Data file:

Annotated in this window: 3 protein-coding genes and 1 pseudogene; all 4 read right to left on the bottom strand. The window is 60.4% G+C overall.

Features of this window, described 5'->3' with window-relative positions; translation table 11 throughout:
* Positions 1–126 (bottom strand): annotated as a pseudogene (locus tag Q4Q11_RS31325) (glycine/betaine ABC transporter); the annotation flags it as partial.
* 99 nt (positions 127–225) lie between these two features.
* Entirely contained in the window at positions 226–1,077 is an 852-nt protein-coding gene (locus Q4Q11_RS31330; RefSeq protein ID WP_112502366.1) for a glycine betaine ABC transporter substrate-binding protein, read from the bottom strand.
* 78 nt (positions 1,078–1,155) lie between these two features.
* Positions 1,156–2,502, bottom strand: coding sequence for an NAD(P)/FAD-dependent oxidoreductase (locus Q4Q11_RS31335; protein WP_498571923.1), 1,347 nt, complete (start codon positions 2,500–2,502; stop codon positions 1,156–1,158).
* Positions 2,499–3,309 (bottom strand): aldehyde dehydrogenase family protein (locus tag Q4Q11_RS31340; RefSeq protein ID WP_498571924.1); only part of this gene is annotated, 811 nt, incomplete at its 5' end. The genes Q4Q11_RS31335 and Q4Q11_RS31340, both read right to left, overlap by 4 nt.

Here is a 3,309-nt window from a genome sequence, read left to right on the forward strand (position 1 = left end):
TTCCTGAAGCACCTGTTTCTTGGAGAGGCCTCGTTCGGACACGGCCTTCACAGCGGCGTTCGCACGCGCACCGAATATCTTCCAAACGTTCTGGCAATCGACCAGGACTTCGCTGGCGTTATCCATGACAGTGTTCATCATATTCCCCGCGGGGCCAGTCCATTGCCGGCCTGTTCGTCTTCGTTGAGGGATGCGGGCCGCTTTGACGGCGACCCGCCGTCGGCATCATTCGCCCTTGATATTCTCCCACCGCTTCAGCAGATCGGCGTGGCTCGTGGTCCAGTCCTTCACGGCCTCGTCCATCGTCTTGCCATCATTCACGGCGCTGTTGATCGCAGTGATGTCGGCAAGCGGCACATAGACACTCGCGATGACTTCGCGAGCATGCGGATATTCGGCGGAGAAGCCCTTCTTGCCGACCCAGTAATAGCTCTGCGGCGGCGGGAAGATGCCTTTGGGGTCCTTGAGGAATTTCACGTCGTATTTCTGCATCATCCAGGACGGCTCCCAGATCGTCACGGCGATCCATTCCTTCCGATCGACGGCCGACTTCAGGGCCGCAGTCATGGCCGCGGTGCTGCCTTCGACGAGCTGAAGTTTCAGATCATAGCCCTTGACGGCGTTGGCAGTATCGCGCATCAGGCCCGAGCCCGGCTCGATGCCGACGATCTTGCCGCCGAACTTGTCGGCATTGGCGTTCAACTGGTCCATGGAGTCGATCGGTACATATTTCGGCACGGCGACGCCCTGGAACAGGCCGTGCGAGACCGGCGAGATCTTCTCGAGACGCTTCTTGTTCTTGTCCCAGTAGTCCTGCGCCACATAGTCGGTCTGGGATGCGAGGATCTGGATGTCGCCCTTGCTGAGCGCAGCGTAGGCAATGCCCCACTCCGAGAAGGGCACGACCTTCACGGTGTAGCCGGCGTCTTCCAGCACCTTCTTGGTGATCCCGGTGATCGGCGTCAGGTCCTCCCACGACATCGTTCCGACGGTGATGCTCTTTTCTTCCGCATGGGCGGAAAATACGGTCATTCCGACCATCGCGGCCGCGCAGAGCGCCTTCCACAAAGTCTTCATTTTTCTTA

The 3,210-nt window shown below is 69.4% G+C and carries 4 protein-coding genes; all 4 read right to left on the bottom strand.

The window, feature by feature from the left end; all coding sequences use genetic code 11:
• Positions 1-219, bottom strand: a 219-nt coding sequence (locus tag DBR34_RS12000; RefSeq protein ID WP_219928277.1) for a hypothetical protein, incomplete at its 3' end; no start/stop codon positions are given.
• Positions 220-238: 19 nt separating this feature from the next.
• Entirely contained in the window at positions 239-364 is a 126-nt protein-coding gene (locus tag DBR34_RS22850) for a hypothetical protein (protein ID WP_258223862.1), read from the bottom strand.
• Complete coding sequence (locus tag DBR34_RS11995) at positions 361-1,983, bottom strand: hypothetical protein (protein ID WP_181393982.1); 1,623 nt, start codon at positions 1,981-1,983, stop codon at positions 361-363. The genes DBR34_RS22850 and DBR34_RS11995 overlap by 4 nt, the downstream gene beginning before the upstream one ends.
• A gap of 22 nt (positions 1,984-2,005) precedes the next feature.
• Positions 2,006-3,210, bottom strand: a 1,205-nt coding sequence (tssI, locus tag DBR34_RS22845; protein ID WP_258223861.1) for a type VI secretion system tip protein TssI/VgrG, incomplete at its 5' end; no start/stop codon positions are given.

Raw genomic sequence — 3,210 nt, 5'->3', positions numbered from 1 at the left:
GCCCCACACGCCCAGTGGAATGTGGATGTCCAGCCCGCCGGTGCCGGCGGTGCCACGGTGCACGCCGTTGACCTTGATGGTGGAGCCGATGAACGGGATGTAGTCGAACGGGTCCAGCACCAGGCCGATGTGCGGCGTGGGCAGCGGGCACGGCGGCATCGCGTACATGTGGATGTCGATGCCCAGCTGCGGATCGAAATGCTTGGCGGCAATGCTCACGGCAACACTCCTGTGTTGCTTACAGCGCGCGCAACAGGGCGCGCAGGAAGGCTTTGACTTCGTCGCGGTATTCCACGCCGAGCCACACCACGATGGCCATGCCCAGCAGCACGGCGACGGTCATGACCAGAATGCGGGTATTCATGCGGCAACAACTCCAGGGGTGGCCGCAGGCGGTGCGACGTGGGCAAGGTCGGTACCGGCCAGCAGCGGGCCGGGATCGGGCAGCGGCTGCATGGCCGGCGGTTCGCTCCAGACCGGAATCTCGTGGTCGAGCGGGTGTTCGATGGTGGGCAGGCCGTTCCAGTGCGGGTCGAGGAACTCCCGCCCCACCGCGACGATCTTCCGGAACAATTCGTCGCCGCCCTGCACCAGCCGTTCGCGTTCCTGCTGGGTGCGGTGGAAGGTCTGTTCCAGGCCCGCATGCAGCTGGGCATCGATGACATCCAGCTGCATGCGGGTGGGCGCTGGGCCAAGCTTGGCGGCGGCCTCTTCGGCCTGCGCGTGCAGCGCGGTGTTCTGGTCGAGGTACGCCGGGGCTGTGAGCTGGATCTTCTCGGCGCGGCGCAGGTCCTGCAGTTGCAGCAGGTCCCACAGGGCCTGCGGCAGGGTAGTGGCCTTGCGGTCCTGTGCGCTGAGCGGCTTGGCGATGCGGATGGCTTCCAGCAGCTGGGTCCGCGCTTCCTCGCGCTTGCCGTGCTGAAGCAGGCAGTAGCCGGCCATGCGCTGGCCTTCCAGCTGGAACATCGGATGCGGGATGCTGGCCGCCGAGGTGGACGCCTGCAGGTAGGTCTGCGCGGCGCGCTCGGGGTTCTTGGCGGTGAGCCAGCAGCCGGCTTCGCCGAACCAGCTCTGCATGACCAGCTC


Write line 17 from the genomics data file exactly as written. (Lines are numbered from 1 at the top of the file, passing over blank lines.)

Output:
• A gap of 22 nt (positions 1,984-2,005) precedes the next feature.